Galaxy Blues by Allen Steele
Ace Books, 2008
This was an interesting book. It’s a space opera adventure that reads in a very old school way. The first person narrative, written like a memoir, combined with chapter headings that provide a summary of what will happen engender a feeling reminiscent of something out of a nineteenth century novel. The plot is simple enough as spacer Jules Truffant seeks political asylum from the Union Astronautica in the Coyote Federation. Managing to make his way to Coyote a bit of bad luck finds him in jail where he is scooped up by a corporate big whig to help in a delegation sent to open trade between humanity and the greater universe at large (i.e. aliens). Jules luck doesn’t hold long though and he, and his fellow crewmates, find themselves in a rather trying, and dangerous, situation.
The scrappy and ‘barbaric’ humanity amidst the cosmopolitan and ‘civilized’ galactic society isn’t the most original plot element, it was used in Mass Effect recently, and the relationship between humanity and the alien hjadd is very similar to that of humans and the Vorlons from Babylon 5. Familiar, but the humanity as intergalactic underdog element is still an interesting plot device that Steele uses well here. Indeed Jules final confrontation with the arrogance of the elder aliens near the novel’s conclusion is evidence of a fairly original take on the concept.
This being my first experience with Steele’s Coyote universe I found the world of Coyote fairly interesting. Steele manages to conjure an image of an old west frontier town with something out of Star Trek. We don’t spend much time there though as the novel sticks with the action moving along at a rapid fire pace emphasized by short chapters and the clipped sparse narration of Jules. Indeed given the first person perspective the novel focuses on Jules interactions and relationships with the people around him from the beutiful Rain to the enigmatic Ash. The above lends a very intimate feel to the novel and, while it takes place within the same universe as Steele’s earlier trilogy, is self-contained and comes to a satisfying conclusion that leaves things open for more, but doesn’t necessitate them with any kind of dangling plot threads.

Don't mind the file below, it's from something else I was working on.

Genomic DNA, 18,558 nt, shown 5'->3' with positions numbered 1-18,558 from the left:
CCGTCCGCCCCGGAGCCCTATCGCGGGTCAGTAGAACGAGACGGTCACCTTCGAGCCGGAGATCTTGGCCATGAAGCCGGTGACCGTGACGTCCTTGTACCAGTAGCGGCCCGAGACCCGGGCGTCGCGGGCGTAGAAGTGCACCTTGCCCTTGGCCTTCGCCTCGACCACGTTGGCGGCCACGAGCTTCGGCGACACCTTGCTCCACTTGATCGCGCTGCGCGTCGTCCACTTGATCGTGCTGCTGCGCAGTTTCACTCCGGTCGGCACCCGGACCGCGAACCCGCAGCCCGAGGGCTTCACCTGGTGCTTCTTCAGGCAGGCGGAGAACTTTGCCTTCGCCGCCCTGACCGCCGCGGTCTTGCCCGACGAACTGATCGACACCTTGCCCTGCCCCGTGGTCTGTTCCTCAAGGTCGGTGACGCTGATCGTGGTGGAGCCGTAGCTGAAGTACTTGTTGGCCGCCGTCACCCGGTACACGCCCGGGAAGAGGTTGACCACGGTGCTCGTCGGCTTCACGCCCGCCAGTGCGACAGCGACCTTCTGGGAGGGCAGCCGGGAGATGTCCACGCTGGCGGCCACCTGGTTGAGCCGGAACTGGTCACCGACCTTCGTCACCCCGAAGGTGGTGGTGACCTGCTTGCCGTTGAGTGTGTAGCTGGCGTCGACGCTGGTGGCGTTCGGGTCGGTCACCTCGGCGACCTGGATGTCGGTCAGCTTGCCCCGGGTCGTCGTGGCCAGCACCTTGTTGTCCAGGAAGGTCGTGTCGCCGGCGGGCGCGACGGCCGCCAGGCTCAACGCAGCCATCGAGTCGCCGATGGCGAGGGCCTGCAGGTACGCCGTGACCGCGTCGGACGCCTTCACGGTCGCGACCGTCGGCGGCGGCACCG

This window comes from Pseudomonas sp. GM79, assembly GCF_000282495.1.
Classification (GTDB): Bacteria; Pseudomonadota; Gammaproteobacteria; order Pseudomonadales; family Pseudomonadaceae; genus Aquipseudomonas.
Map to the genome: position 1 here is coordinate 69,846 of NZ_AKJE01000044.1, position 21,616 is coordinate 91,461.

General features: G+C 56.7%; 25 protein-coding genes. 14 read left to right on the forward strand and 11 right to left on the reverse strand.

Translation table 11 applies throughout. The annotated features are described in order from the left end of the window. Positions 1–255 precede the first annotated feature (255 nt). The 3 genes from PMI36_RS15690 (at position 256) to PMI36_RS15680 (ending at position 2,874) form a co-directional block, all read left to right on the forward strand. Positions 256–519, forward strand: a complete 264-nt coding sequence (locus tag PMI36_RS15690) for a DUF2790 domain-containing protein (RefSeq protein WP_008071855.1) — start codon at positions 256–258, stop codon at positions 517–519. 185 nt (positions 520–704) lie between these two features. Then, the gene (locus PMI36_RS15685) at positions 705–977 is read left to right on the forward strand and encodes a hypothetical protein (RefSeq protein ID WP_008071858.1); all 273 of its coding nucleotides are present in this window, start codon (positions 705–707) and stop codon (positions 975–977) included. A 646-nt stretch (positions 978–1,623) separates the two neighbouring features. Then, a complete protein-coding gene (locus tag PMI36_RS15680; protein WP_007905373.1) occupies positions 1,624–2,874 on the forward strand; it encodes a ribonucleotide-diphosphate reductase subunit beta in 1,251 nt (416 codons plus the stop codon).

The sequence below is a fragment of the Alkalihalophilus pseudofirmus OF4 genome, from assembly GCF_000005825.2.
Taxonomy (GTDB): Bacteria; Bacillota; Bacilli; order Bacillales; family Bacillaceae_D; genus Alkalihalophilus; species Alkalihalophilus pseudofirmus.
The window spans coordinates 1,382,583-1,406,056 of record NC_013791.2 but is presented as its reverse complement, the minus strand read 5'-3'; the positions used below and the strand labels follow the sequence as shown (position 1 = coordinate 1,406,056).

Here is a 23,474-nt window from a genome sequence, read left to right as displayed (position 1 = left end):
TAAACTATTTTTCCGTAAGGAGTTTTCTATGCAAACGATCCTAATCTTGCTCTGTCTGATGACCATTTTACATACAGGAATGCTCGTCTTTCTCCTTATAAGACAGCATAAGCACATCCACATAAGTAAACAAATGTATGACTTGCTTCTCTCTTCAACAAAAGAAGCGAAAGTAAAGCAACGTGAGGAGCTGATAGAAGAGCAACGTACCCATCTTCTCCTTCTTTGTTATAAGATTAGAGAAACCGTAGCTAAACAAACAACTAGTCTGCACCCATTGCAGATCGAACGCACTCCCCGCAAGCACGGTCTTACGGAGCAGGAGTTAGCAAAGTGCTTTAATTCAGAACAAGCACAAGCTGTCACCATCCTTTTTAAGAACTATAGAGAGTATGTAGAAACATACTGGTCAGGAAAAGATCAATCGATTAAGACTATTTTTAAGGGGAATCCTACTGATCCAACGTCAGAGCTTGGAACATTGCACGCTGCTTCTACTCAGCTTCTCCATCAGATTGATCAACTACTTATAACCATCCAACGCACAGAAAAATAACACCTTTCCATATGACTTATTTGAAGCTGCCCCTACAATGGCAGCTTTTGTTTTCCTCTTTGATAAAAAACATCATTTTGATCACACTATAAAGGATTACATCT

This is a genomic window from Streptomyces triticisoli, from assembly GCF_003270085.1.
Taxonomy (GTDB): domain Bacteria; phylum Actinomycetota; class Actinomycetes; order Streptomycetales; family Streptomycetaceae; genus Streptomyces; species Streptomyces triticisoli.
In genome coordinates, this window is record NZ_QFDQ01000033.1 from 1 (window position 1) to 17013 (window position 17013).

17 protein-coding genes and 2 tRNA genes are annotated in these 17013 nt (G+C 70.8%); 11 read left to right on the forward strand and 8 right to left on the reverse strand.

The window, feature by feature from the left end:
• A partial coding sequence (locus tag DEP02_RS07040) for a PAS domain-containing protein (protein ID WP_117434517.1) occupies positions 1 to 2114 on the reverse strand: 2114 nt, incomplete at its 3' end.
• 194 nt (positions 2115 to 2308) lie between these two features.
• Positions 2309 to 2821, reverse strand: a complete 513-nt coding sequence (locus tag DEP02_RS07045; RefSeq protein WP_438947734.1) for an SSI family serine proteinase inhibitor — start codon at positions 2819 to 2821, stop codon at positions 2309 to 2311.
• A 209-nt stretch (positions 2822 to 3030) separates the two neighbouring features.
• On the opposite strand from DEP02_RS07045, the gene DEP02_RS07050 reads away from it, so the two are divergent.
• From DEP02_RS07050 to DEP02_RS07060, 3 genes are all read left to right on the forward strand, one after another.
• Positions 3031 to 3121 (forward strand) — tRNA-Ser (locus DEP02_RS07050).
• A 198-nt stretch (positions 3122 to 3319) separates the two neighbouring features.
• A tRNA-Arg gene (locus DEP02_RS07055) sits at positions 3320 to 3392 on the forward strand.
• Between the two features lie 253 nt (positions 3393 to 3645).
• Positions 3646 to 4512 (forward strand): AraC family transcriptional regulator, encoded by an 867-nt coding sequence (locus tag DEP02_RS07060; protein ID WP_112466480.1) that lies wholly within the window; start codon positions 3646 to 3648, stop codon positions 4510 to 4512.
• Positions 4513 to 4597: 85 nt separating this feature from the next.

In the end this was a solid read, though a little slow to start. Short and self-contained the novel doesn’t quite have the same ‘epic’ feel as other space operas but is, none-the-less, a rolicking adventure tale. A solid B+ recommanded for Sci-fi fans looking for a lighter read or something to suggest to their non-genre reading friends.